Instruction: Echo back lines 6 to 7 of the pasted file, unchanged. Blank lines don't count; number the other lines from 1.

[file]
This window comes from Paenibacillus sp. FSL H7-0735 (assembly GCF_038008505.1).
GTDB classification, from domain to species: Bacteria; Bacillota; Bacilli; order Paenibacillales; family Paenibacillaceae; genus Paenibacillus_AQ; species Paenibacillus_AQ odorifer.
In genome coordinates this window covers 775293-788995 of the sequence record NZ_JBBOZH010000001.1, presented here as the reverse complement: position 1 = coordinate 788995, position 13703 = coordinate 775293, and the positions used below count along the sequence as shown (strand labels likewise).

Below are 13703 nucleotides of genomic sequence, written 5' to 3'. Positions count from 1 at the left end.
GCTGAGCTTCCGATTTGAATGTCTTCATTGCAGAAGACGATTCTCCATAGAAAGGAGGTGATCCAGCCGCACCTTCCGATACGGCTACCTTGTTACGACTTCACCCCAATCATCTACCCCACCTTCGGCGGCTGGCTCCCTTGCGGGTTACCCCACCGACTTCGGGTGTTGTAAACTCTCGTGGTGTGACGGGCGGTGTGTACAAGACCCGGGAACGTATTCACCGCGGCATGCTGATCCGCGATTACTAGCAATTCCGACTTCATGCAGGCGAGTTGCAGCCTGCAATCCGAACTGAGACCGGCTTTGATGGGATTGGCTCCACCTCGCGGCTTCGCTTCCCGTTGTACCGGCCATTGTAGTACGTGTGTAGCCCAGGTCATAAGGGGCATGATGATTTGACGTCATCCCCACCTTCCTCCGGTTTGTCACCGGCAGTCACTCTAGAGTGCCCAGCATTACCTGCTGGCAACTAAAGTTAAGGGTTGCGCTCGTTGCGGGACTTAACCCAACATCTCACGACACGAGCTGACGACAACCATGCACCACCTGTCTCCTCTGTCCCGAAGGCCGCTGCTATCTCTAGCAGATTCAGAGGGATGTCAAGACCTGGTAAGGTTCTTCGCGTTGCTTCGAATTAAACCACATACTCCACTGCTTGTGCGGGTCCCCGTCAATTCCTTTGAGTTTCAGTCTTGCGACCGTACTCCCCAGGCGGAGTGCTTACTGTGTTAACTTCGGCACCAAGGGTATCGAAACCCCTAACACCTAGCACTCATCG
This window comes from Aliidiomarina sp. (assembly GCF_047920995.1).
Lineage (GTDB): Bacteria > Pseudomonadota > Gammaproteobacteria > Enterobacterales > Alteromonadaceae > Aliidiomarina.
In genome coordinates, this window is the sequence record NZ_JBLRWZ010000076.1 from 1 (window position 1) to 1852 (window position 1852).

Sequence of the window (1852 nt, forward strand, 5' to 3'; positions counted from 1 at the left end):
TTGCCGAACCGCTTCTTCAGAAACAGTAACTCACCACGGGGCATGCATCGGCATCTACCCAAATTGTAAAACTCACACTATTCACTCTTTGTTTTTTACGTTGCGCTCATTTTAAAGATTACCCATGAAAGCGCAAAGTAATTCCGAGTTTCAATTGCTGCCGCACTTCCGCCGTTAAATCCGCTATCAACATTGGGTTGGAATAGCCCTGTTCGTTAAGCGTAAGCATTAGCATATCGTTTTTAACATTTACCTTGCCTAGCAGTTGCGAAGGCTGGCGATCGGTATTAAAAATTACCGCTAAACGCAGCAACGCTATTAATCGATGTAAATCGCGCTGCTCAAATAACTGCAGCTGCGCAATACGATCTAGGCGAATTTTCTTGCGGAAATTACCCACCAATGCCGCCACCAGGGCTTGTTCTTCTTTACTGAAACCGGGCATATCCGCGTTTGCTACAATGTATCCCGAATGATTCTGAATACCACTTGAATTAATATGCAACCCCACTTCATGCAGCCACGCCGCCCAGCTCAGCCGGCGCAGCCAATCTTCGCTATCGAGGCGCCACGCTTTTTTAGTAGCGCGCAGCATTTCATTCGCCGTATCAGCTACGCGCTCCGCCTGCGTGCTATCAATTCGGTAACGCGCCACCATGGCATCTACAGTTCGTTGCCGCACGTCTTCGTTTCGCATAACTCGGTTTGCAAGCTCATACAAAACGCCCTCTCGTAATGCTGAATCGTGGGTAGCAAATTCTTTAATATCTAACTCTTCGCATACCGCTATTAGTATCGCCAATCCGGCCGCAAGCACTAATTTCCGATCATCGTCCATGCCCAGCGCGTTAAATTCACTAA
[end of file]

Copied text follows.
This window comes from Aliidiomarina sp. (assembly GCF_047920995.1).
Lineage (GTDB): Bacteria > Pseudomonadota > Gammaproteobacteria > Enterobacterales > Alteromonadaceae > Aliidiomarina.